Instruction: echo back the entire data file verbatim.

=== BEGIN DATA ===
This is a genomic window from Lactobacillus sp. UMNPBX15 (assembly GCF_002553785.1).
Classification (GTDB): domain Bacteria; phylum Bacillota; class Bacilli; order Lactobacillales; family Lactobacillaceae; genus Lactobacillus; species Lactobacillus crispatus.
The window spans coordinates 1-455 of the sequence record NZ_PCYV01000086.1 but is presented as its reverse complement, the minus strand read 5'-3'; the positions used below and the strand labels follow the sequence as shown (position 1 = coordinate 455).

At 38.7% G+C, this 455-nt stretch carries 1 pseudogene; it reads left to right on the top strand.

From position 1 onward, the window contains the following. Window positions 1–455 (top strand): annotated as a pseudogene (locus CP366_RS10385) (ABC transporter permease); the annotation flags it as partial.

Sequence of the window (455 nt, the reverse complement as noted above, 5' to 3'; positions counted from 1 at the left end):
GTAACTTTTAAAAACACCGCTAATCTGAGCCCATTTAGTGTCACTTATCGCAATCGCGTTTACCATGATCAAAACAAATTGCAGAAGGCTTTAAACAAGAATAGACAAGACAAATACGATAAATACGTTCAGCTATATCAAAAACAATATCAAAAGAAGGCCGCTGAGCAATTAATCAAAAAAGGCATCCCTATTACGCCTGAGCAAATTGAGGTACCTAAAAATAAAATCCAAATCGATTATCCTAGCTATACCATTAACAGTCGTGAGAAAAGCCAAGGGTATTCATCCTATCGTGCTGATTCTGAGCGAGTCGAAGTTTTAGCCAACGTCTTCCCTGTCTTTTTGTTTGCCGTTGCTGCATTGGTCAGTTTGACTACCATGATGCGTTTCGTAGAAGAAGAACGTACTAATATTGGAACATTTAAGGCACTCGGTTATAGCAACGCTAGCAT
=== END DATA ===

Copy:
This is a genomic window from Lactobacillus sp. UMNPBX15 (assembly GCF_002553785.1).
Classification (GTDB): domain Bacteria; phylum Bacillota; class Bacilli; order Lactobacillales; family Lactobacillaceae; genus Lactobacillus; species Lactobacillus crispatus.
The window spans coordinates 1-455 of the sequence record NZ_PCYV01000086.1 but is presented as its reverse complement, the minus strand read 5'-3'; the positions used below and the strand labels follow the sequence as shown (position 1 = coordinate 455).

At 38.7% G+C, this 455-nt stretch carries 1 pseudogene; it reads left to right on the top strand.

From position 1 onward, the window contains the following. Window positions 1–455 (top strand): annotated as a pseudogene (locus CP366_RS10385) (ABC transporter permease); the annotation flags it as partial.

Sequence of the window (455 nt, the reverse complement as noted above, 5' to 3'; positions counted from 1 at the left end):
GTAACTTTTAAAAACACCGCTAATCTGAGCCCATTTAGTGTCACTTATCGCAATCGCGTTTACCATGATCAAAACAAATTGCAGAAGGCTTTAAACAAGAATAGACAAGACAAATACGATAAATACGTTCAGCTATATCAAAAACAATATCAAAAGAAGGCCGCTGAGCAATTAATCAAAAAAGGCATCCCTATTACGCCTGAGCAAATTGAGGTACCTAAAAATAAAATCCAAATCGATTATCCTAGCTATACCATTAACAGTCGTGAGAAAAGCCAAGGGTATTCATCCTATCGTGCTGATTCTGAGCGAGTCGAAGTTTTAGCCAACGTCTTCCCTGTCTTTTTGTTTGCCGTTGCTGCATTGGTCAGTTTGACTACCATGATGCGTTTCGTAGAAGAAGAACGTACTAATATTGGAACATTTAAGGCACTCGGTTATAGCAACGCTAGCAT